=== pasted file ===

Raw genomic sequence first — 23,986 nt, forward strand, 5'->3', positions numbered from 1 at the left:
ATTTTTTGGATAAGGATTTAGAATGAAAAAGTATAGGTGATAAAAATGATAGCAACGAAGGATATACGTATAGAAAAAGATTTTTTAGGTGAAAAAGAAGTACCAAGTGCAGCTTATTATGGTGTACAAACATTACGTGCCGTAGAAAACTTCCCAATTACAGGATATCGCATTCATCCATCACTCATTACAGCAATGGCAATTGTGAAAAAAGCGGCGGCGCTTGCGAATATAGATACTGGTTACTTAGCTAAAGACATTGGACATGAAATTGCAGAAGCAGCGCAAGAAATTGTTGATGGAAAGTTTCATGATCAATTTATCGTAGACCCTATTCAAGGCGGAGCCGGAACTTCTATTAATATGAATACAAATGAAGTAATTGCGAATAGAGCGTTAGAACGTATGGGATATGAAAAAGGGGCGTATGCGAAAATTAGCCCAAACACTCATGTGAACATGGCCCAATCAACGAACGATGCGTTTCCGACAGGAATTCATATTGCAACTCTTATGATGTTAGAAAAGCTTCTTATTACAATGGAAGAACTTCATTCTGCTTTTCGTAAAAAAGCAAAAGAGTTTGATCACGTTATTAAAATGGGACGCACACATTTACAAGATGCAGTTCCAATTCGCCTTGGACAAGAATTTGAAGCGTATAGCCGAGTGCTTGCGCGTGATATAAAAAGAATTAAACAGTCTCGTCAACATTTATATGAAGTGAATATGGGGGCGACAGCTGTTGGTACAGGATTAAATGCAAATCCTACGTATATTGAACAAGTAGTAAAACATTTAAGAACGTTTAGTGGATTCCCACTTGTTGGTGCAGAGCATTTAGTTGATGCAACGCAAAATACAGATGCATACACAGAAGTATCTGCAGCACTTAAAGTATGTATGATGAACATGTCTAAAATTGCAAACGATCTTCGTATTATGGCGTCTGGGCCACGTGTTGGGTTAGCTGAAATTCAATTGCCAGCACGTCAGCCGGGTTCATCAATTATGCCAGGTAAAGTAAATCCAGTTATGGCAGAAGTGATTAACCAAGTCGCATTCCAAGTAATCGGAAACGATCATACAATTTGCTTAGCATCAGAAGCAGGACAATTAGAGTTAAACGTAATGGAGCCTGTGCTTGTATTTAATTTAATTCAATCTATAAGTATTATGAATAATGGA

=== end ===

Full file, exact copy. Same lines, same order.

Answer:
Raw genomic sequence first — 23,986 nt, forward strand, 5'->3', positions numbered from 1 at the left:
ATTTTTTGGATAAGGATTTAGAATGAAAAAGTATAGGTGATAAAAATGATAGCAACGAAGGATATACGTATAGAAAAAGATTTTTTAGGTGAAAAAGAAGTACCAAGTGCAGCTTATTATGGTGTACAAACATTACGTGCCGTAGAAAACTTCCCAATTACAGGATATCGCATTCATCCATCACTCATTACAGCAATGGCAATTGTGAAAAAAGCGGCGGCGCTTGCGAATATAGATACTGGTTACTTAGCTAAAGACATTGGACATGAAATTGCAGAAGCAGCGCAAGAAATTGTTGATGGAAAGTTTCATGATCAATTTATCGTAGACCCTATTCAAGGCGGAGCCGGAACTTCTATTAATATGAATACAAATGAAGTAATTGCGAATAGAGCGTTAGAACGTATGGGATATGAAAAAGGGGCGTATGCGAAAATTAGCCCAAACACTCATGTGAACATGGCCCAATCAACGAACGATGCGTTTCCGACAGGAATTCATATTGCAACTCTTATGATGTTAGAAAAGCTTCTTATTACAATGGAAGAACTTCATTCTGCTTTTCGTAAAAAAGCAAAAGAGTTTGATCACGTTATTAAAATGGGACGCACACATTTACAAGATGCAGTTCCAATTCGCCTTGGACAAGAATTTGAAGCGTATAGCCGAGTGCTTGCGCGTGATATAAAAAGAATTAAACAGTCTCGTCAACATTTATATGAAGTGAATATGGGGGCGACAGCTGTTGGTACAGGATTAAATGCAAATCCTACGTATATTGAACAAGTAGTAAAACATTTAAGAACGTTTAGTGGATTCCCACTTGTTGGTGCAGAGCATTTAGTTGATGCAACGCAAAATACAGATGCATACACAGAAGTATCTGCAGCACTTAAAGTATGTATGATGAACATGTCTAAAATTGCAAACGATCTTCGTATTATGGCGTCTGGGCCACGTGTTGGGTTAGCTGAAATTCAATTGCCAGCACGTCAGCCGGGTTCATCAATTATGCCAGGTAAAGTAAATCCAGTTATGGCAGAAGTGATTAACCAAGTCGCATTCCAAGTAATCGGAAACGATCATACAATTTGCTTAGCATCAGAAGCAGGACAATTAGAGTTAAACGTAATGGAGCCTGTGCTTGTATTTAATTTAATTCAATCTATAAGTATTATGAATAATGGA